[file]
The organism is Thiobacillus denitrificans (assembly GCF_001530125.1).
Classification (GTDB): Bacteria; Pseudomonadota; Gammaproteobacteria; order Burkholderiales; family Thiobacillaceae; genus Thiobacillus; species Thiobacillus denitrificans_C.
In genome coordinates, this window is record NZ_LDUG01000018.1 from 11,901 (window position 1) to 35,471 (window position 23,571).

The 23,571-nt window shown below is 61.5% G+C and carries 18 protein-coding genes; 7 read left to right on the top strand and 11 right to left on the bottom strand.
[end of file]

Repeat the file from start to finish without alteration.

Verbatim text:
The organism is Thiobacillus denitrificans (assembly GCF_001530125.1).
Classification (GTDB): Bacteria; Pseudomonadota; Gammaproteobacteria; order Burkholderiales; family Thiobacillaceae; genus Thiobacillus; species Thiobacillus denitrificans_C.
In genome coordinates, this window is record NZ_LDUG01000018.1 from 11,901 (window position 1) to 35,471 (window position 23,571).

The 23,571-nt window shown below is 61.5% G+C and carries 18 protein-coding genes; 7 read left to right on the top strand and 11 right to left on the bottom strand.